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                  • #10
                    Re: Explain compressors

                    Originally posted by Chistopher View Post
                    Another thing to consider in a compressor is whether or not it has an adjustable threshold. That way you can set it so that it doesn't boost the volume of your hands scraping the strings as you change positions or whatnot.
                    I did not realize some comps have this feature! Any idea which ones? Or what they typically call it?
                    I tried out 3 or 4 a year or two ago and this was the factor that kept me from keeping any of them.

                    Comment


                    • #11
                      Re: Explain compressors

                      Originally posted by Dave Locher View Post
                      I did not realize some comps have this feature! Any idea which ones? Or what they typically call it?
                      I tried out 3 or 4 a year or two ago and this was the factor that kept me from keeping any of them.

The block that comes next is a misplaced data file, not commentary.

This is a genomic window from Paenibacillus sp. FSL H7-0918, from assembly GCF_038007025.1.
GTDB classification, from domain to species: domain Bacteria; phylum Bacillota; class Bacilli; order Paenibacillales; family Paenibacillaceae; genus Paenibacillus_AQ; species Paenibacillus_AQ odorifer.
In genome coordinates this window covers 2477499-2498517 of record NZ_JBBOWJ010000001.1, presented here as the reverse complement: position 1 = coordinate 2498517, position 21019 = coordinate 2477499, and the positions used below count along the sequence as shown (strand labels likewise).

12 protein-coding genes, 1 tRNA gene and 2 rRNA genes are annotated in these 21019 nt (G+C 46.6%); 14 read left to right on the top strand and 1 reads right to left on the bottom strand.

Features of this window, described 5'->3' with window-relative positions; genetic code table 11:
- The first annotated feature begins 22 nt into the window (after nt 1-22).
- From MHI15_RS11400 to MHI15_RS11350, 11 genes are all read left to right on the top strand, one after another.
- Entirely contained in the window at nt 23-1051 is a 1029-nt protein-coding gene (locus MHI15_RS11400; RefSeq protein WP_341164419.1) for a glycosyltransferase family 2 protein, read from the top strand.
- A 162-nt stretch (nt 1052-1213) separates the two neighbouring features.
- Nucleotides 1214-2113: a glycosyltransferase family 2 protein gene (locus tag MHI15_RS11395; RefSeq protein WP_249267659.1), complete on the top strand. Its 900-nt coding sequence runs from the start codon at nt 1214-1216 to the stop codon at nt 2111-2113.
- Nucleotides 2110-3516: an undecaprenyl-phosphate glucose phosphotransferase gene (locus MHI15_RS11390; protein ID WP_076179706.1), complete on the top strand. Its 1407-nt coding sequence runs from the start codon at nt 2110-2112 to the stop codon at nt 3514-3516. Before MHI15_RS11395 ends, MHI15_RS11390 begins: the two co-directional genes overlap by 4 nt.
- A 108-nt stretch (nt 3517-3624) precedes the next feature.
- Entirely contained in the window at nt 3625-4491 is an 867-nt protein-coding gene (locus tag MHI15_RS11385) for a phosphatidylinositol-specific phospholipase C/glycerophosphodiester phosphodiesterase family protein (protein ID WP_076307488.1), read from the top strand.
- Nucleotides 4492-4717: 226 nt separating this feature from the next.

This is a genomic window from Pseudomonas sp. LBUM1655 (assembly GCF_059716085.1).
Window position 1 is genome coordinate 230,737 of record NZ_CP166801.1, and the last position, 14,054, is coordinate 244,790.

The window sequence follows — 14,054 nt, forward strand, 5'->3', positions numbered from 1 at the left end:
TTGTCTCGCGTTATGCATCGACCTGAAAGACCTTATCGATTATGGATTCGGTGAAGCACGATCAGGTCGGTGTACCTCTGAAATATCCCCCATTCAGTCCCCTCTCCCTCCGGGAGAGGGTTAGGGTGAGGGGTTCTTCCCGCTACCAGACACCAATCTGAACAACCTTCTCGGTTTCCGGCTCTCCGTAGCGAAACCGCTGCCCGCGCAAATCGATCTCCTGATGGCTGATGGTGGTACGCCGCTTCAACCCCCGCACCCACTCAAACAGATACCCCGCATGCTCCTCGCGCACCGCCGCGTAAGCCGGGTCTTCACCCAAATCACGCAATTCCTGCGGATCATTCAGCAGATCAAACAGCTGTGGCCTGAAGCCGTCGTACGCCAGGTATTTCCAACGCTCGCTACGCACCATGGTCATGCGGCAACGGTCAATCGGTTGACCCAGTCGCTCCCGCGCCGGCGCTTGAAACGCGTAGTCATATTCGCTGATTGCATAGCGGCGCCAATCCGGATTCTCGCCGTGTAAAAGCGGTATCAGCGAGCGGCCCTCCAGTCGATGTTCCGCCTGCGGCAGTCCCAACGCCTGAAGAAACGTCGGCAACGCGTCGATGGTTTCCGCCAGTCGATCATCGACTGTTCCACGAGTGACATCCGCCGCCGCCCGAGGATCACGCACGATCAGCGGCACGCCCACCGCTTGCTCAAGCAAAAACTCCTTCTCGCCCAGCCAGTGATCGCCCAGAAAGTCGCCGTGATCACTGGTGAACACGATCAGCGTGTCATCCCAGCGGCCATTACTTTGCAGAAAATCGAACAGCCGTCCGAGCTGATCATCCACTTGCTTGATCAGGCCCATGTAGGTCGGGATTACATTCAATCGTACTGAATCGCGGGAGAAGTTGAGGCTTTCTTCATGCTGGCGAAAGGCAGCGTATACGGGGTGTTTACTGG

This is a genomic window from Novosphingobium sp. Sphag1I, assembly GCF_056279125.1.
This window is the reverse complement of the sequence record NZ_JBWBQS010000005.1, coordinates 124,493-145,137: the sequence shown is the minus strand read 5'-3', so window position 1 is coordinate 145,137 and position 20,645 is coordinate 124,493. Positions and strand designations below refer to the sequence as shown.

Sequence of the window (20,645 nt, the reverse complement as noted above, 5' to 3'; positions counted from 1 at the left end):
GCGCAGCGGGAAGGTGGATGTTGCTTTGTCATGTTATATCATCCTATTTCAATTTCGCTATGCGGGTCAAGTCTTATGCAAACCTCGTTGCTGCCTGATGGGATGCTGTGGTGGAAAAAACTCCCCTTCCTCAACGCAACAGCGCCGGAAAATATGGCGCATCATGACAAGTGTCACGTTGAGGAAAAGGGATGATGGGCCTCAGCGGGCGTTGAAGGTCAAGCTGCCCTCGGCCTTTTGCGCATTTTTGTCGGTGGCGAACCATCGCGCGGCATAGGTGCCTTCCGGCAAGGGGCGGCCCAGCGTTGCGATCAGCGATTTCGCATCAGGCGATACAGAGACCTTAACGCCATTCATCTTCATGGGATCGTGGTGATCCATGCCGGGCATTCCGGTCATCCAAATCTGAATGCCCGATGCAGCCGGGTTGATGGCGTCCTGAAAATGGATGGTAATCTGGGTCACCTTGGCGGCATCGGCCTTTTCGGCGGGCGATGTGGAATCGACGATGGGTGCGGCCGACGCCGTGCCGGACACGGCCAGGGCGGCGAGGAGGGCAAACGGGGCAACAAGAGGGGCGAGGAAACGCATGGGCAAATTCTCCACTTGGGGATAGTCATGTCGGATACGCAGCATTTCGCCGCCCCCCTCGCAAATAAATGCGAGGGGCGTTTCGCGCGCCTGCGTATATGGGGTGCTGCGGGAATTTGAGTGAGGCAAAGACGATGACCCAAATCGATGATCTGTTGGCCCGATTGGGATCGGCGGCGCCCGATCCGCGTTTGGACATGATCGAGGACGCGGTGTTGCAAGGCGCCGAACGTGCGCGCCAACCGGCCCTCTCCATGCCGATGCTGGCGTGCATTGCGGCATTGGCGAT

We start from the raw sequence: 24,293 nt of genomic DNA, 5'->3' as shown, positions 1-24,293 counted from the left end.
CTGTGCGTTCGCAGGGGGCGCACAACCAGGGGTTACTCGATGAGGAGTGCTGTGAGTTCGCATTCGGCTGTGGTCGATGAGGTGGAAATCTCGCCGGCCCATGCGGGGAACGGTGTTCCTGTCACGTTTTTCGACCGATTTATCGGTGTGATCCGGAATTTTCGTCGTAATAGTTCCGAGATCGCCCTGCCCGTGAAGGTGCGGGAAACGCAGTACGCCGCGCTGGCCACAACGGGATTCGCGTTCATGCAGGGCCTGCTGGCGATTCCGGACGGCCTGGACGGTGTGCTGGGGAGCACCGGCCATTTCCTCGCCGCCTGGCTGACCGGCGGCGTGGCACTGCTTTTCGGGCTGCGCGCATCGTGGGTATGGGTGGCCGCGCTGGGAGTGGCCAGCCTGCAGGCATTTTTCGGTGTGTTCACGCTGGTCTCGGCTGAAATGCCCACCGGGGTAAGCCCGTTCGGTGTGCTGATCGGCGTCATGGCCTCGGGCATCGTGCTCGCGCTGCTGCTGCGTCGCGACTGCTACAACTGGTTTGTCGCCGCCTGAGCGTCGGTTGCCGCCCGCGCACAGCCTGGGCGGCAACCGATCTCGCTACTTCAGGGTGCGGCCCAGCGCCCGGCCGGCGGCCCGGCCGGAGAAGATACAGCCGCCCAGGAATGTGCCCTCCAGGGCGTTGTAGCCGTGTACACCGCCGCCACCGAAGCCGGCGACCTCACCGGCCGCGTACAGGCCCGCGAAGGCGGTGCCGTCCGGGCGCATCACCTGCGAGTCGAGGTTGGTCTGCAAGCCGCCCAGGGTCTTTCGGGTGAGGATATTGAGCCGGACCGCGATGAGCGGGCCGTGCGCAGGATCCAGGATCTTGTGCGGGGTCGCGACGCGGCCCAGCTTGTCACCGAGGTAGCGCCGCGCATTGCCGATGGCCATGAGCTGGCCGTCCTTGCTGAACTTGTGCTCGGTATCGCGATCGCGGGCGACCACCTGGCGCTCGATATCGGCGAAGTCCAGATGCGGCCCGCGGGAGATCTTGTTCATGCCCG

Maxon CP9 Pro.

                      In others like the MXR Studio you have “input” which is essentially the same.

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                      • #12
                        Re: Explain compressors

                        And they need blend, midi, patches, digital readouts, more blends, more more, and it is best if the size is a mini

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                        • #13
                          Re: Explain compressors

                          Originally posted by Blille View Post
                          Maxon CP9 Pro.

                          In others like the MXR Studio you have “input” which is essentially the same.
                          Thank you

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                          • #14
                            Re: Explain compressors

                            I love my DBX 163X. Simple 2-knob operation, with High-Z input and works great.

                            Click image for larger version

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                            • #15
                              Re: Explain compressors

                              Just sold my EHX Tone Corset, liked the sound and all that...but TB and blend is not all that popular here
                              An old thing passed by the other day.....
                              Old CS-3 from 87 with the DBX VCA....
                              Cleaned it up....and it works nicely..
                              No annoying click click or any for me useless knobs...